A male friend of mine whom I had not spoken to for a while informed me that he had some good news to share. He had had a baby. She was now 7 months old. The proud papa is a traditionally minded Jamaican man. Opens doors. Thinks his future wife should never have to work if she doesn't want to and definitely not while she is pregnant. Once told me that all men want a respectable smart business savy woman by day and a slut at night. He's a young man doing quite well in real estate in Brooklyn. Despite his traditional thinking, he's baby's mama remains just a girlfriend.
Fatherhood relative to daughters is uniquely distinct from the relationship to a son. As the new daddy shared his newfound doting on this little 7-month old female being, he shared how it was affecting his listening habits relative to hip-hop. Born in Jamaica, he was raised up in the Caribbean enclave of Bed-Stuy Brooklyn. (Go Brooklyn!!) He grew up a fan of Biggie and Jay-Z. He told me he especially admired Jay-Z as both rapper and business man (see post and video refuting that Jay-Z smacked a women in Africa in 2004). What's interesting is that ever since my friend's little girl came into the picture, his interest in hip-hop's misogyny has done a 180º. He said essentially he listens differently to all the ways men represent women now. (Pictured: three-time Grammy Award-winning rapper and actor Chris Bridges aka Ludacris with his daughter).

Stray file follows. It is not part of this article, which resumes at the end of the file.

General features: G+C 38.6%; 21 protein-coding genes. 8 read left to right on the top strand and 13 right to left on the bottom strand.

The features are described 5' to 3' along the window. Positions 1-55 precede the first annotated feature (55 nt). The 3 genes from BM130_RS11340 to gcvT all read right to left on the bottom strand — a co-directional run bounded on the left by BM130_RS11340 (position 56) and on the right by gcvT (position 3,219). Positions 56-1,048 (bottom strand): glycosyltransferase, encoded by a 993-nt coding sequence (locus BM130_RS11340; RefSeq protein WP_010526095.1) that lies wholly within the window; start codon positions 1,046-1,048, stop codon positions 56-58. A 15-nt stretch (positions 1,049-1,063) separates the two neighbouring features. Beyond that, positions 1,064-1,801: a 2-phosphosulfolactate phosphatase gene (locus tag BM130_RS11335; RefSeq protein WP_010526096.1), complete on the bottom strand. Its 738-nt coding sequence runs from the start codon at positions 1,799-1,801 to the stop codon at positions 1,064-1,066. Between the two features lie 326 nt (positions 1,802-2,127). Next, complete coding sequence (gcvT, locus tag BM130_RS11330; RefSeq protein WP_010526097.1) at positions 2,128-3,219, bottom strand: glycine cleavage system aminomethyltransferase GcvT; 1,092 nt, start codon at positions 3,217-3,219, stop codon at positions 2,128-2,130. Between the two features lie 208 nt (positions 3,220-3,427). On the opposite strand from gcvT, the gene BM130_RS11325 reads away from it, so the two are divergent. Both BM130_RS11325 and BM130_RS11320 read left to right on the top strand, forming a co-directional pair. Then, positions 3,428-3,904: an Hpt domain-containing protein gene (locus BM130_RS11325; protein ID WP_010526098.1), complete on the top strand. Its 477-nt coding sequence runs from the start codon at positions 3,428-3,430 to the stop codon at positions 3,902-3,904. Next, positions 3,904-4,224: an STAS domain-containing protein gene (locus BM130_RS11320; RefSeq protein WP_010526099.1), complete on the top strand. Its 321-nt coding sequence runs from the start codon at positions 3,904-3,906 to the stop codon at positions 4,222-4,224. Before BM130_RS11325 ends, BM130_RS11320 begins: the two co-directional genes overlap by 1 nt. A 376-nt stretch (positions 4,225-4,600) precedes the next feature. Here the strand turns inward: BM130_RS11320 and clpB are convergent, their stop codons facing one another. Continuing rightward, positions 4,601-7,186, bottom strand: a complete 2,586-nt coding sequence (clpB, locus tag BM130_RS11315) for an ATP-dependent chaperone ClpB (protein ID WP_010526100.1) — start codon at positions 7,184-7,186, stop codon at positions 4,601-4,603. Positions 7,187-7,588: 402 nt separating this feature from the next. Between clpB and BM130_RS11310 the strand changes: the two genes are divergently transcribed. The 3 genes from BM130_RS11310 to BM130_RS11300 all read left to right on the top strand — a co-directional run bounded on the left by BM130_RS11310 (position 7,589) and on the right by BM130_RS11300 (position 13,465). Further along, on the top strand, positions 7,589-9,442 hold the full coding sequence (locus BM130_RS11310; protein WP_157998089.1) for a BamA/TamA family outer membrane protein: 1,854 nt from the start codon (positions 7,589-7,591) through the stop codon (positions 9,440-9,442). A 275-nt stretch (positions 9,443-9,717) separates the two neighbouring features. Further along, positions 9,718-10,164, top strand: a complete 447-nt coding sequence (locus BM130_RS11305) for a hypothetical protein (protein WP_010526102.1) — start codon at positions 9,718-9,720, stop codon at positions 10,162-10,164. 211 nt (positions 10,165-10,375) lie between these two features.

I shared a not-so surprised acknowledgement of this phenomenon. It happened with Nas too and a host a men who love hip-hop whom I have known or written about. I wrote about Nas in a book to be released by Michael Eric Dyson in Jan 2009 devoted to the great Nasty Nas (more on that to come). Nas actually created the anthem "I Can" for his daughter because all the hip-hop out there was so misogynistic. I only wish men would realize, I told my friend, this revelation long before they had a female child. It's imperative they begin to, that men are willing to discover the impact this music has on their disrespect of not only women, but themselves esp. in the public sphere.
According to Dr. Emerson Eggerichs in his book titled, Love and Respect: The Love She Most Desires, The Respect He Desperately Needs, the needs of men often differ from that of women. Men often yearn for respect, while women generally want to feel loved. That may be but perhaps we need a bit more of the reverse.